Coin board sales at auction continued to be irregular during the past quarter and not particularly useful in setting values. The economy continues to limp along with no signs of real recovery in sight, and the net result of this is that the many casual buyers of coin boards I have on my mailing list have been on the sidelines until discretionary income returns. Nevertheless, there are some price changes to report, and these will be found in the accompanying Check List and Value Guide 2012.
A series of better Oberwise titles were offered on eBay, and this group included the rare board for Washington Quarters. The seller was highly erratic in his dealings, and before listing the boards on eBay he first contacted me via my website to pick my brain about their values. In a series of emails I gave him a realistic appraisal of his boards and made a solid offer. He evidently realized at this point that the boards were worth more than he had imagined and should be sold separately of the coins they contained, but he had already photographed them with the coins in place. Since the boards were more eye-catching than the so-so coins offered, I advised him that it was wrong to illustrate the boards and coins together unless both were for sale. Ultimately, the coins sold for what they were worth without respect to the value of the boards, but then he began pitting me against another prospective board buyer to see who would pay the most for the now-empty boards. I ceased answering his emails at that point. Perhaps the most important offering in recent months was a four-piece lot of Colonial Coin & Stamp Company boards that appeared on eBay late in 2011. Included were those for Eagle & Indian Head Cents, Lincoln Cents, Shield & Liberty Head Nickels and Buffalo Nickels, all of them Second Edition, of course. These brought about $20 each, somewhat below their real value but a good price given that they were only partially illustrated. They were all duplicates for me, so I was once again the underbidder.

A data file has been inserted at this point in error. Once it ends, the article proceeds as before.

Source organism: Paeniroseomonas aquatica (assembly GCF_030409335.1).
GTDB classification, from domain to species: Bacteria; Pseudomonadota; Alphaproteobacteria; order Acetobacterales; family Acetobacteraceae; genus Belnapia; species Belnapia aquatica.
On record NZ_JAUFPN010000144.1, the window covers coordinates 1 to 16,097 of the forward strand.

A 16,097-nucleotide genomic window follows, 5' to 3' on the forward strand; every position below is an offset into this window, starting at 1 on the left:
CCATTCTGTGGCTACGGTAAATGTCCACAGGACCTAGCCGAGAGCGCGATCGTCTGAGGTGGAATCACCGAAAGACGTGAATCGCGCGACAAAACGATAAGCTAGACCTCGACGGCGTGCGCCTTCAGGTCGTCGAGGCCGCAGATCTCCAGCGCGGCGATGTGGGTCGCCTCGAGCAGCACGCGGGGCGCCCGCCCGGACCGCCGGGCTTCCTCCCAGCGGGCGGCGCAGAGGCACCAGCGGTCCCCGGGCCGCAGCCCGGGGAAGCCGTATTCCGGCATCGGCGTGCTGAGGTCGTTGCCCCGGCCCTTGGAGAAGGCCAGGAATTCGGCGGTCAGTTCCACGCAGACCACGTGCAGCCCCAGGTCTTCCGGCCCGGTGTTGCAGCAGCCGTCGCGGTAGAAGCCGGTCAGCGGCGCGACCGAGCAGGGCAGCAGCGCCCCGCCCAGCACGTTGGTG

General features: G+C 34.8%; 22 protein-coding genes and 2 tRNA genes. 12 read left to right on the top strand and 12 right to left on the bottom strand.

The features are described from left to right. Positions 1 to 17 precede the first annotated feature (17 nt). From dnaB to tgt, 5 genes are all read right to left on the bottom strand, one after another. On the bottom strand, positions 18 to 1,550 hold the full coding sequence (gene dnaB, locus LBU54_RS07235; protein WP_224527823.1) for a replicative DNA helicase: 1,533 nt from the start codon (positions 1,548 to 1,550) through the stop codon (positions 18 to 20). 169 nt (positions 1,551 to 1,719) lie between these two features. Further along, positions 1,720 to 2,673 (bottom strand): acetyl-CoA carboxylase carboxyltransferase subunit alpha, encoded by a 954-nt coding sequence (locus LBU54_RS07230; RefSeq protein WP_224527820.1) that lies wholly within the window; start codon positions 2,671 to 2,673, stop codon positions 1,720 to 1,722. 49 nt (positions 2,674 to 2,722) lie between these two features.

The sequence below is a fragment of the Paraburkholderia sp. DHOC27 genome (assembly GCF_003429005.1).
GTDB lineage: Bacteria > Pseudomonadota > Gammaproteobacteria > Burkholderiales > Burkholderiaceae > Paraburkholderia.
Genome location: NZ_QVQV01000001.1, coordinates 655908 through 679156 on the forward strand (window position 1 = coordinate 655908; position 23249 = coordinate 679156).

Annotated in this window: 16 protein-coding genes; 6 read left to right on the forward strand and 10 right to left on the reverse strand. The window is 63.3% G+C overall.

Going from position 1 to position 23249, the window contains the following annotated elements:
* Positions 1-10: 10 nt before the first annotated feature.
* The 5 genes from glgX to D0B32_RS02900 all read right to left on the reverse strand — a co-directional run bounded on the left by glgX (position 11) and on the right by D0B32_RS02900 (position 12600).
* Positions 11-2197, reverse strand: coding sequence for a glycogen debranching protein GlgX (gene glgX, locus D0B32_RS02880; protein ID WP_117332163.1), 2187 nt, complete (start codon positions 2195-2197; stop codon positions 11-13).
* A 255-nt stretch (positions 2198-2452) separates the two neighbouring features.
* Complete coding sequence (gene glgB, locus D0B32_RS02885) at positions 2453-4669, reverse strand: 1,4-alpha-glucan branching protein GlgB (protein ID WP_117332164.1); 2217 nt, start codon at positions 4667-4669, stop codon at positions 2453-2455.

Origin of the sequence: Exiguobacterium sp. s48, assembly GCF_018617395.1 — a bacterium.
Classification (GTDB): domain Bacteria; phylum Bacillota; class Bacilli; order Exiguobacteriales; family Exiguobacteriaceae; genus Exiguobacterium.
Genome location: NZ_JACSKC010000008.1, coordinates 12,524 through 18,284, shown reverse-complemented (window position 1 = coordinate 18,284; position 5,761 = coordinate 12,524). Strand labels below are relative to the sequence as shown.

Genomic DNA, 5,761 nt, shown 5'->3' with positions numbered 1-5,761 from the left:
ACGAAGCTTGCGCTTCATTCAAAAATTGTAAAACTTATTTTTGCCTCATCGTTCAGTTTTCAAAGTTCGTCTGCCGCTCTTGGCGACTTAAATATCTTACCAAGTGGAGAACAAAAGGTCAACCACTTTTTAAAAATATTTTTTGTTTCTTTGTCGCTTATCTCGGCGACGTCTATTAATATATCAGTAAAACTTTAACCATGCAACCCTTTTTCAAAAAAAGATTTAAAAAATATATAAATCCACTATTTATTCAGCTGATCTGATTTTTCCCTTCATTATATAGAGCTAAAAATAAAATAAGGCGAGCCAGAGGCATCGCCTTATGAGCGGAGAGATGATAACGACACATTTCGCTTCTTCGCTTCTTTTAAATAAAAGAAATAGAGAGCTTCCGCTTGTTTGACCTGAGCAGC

New board discoveries are turning up in even the quietest of times. Certainly the most significant of these to surface in the past quarter was a major variety within the Whitman First Edition. The Mercury Dime board is now known with the familiar glossy face and plain red backing, but with neither the two coin illustrations nor the pasteover that covered these from earlier printings. This plain masthead was already known for other titles, but it is a new discovery for this coin series, and I’ve labeled it as variety W10¢D1a.4
2. It is otherwise identical to C1¢B2a, which has been relabeled as C1¢B2a.1. The new variety is C1¢B2a.2.
As usual, there are several minor additions to the rich roster of J. Oberwise & Co. boards. These include O5¢Bt, O10¢Bv (mintages complete through 1940), O10¢Av, O25¢Cf and O25¢Cu. Speaking of backing variety ‘u’, reader Chris Buck has pointed out an additional feature that clearly distinguishes this variety from the previous variety ‘t’. Below the illustration of the magnifying glass were added the words ACTUAL SIZE. This and other book revisions to date will be found in the revised Errata & Addenda list which accompanies this newsletter. ON THE ROAD AGAIN I’ll be once again manning the NGC booth at the mighty FUN show, January 5-8, 2012 at the Orlando Convention Center.